This unit of study is the first core unit undertaken in the Disability specialisation. In this unit students will be introduced to the origins and meanings of the terms 'disability', 'inclusion', 'impairment' and 'handicap'. Through the adoption of a critical lens students will be asked to evaluate key assumptions and language embodying these assumptions and their association with people with disabilities. Historical, cultural, political and social factors that influence contemporary issues of how people with disability belong in society will also be explored. This unit gives university students an opportunity to also reflect upon and assess their own personal biases related to the nature of disability. They will be required to reflect on their educational experiences with people with disabilities in schools and in the broader community.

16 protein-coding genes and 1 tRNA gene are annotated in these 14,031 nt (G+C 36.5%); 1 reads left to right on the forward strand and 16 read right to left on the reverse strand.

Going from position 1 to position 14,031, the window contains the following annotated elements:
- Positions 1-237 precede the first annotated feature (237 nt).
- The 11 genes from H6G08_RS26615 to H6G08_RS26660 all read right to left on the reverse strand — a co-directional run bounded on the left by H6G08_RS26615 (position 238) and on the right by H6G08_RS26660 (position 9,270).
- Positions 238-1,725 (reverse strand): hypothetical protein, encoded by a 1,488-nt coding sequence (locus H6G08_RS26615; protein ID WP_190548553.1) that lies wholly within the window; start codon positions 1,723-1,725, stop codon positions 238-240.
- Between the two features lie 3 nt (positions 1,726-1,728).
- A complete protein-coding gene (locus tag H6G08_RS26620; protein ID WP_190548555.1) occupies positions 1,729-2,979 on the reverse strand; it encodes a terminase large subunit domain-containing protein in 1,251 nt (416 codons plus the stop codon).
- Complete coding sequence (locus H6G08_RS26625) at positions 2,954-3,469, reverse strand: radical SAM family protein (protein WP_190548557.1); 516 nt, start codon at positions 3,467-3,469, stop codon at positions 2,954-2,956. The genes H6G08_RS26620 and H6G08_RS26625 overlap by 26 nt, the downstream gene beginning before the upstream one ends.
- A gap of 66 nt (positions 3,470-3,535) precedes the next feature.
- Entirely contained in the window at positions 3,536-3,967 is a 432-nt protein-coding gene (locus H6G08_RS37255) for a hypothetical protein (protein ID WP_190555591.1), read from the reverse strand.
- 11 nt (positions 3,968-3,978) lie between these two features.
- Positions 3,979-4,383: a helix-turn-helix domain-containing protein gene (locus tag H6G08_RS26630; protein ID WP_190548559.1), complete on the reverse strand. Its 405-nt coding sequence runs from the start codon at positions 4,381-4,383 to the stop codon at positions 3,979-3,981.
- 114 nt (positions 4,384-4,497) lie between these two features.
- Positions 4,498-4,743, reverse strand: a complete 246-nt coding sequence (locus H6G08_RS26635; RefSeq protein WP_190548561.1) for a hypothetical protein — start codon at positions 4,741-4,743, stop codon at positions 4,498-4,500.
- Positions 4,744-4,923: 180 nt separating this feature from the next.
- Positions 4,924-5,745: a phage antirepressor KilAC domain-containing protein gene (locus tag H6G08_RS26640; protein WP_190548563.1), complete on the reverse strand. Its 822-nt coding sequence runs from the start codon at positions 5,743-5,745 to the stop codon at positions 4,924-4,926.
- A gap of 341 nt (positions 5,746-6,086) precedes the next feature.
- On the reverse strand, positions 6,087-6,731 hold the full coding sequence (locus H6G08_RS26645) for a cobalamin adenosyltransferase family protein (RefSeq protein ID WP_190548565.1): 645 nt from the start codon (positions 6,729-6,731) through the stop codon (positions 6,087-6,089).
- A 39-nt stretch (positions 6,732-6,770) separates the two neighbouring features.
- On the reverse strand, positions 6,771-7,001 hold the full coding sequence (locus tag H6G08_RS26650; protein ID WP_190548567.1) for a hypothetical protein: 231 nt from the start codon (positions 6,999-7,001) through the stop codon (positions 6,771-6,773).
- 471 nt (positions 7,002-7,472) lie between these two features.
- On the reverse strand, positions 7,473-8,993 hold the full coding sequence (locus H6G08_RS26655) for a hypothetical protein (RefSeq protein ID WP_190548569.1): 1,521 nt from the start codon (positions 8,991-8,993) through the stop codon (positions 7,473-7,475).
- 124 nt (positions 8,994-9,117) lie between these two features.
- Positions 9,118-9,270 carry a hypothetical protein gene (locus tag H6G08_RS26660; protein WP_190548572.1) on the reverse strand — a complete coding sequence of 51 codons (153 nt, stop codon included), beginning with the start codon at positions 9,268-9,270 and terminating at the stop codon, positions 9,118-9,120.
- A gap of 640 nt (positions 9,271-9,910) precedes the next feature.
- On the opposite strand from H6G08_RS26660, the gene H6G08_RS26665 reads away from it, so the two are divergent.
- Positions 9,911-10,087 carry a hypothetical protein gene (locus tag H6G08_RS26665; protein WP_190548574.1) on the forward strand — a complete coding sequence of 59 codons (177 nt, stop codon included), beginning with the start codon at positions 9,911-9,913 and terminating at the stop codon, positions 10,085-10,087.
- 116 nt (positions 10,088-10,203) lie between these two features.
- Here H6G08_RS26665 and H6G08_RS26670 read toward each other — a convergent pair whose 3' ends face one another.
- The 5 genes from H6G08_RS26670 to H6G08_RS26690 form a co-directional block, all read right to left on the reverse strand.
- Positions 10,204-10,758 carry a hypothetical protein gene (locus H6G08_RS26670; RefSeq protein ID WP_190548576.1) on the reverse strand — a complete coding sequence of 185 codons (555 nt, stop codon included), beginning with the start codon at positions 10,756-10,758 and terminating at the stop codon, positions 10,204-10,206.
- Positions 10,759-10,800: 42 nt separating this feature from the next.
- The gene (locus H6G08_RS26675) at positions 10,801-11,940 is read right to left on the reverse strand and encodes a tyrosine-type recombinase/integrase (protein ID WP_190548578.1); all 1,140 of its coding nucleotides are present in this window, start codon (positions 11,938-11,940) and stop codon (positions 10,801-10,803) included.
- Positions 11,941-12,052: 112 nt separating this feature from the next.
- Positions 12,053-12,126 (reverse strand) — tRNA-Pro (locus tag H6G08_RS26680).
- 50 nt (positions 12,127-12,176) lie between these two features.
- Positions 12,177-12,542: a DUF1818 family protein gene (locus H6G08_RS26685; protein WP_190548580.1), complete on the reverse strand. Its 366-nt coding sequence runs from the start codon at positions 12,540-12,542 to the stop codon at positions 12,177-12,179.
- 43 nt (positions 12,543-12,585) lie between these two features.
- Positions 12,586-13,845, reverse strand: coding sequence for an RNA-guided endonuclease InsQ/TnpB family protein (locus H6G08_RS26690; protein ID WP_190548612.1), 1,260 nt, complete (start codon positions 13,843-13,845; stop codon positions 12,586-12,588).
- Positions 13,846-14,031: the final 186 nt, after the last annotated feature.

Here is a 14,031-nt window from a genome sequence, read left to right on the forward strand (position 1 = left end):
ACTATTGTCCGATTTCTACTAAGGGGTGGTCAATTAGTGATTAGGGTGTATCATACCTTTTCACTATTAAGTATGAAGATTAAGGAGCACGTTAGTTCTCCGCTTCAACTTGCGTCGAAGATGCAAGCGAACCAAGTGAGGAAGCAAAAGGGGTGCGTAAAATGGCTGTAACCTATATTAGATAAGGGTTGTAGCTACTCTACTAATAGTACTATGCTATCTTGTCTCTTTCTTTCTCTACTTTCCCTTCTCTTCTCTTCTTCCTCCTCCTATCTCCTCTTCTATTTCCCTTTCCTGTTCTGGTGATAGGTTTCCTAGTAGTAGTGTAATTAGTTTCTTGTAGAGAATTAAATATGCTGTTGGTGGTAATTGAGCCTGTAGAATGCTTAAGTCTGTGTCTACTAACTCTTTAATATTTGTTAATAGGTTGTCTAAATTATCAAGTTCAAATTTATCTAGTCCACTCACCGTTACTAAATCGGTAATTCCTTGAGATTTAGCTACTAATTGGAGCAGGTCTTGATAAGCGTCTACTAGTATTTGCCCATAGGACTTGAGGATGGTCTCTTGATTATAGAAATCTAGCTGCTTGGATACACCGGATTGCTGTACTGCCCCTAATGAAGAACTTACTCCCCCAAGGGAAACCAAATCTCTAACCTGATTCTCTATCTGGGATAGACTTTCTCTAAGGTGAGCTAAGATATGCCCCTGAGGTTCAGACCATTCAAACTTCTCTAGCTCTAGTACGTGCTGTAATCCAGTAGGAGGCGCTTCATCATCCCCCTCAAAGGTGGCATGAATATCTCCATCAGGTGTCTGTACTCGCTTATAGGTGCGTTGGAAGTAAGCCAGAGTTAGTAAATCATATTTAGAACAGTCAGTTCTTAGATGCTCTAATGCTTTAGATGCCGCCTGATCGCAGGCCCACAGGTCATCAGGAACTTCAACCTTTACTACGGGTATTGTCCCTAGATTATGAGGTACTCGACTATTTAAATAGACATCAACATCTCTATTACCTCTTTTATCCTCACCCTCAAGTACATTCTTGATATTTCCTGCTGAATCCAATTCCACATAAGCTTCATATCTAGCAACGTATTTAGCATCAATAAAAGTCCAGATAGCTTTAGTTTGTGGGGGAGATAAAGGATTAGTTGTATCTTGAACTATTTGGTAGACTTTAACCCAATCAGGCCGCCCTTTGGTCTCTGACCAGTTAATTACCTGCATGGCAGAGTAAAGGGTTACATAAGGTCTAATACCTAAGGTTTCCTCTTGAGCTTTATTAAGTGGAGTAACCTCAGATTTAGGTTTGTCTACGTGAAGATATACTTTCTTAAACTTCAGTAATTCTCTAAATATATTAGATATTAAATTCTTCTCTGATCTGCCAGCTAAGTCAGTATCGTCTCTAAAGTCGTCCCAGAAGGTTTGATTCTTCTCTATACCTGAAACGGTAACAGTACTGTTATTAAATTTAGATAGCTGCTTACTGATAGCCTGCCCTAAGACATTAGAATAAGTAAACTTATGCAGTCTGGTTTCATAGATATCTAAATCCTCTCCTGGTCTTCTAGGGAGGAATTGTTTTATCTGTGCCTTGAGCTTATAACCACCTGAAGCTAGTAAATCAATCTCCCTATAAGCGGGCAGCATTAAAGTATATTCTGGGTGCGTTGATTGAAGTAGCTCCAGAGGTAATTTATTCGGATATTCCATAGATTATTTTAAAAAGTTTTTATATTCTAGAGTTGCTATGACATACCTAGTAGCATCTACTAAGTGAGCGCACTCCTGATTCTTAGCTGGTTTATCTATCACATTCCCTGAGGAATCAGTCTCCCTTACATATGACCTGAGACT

University students will develop an understanding of the history of the biomedical and social model of disability and how both these and other models shape notions of 'disablement'. Drawing on their personal understanding of disability and inclusive practice in society, students will examine the following key questions. What does it mean to have a disability? What are some critical assumptions made about people with disabilities? What are positive community assumptions made about people with disabilities? How does the social, medical, psychological and political agencies define, confer and construct the life experiences of people with disabilities? What supports are available for people with disabilities? Through their connection to professional experiences, students will begin to identify how their own personal biases associated with disability may have unknowingly impacted on their encounters with disabled people.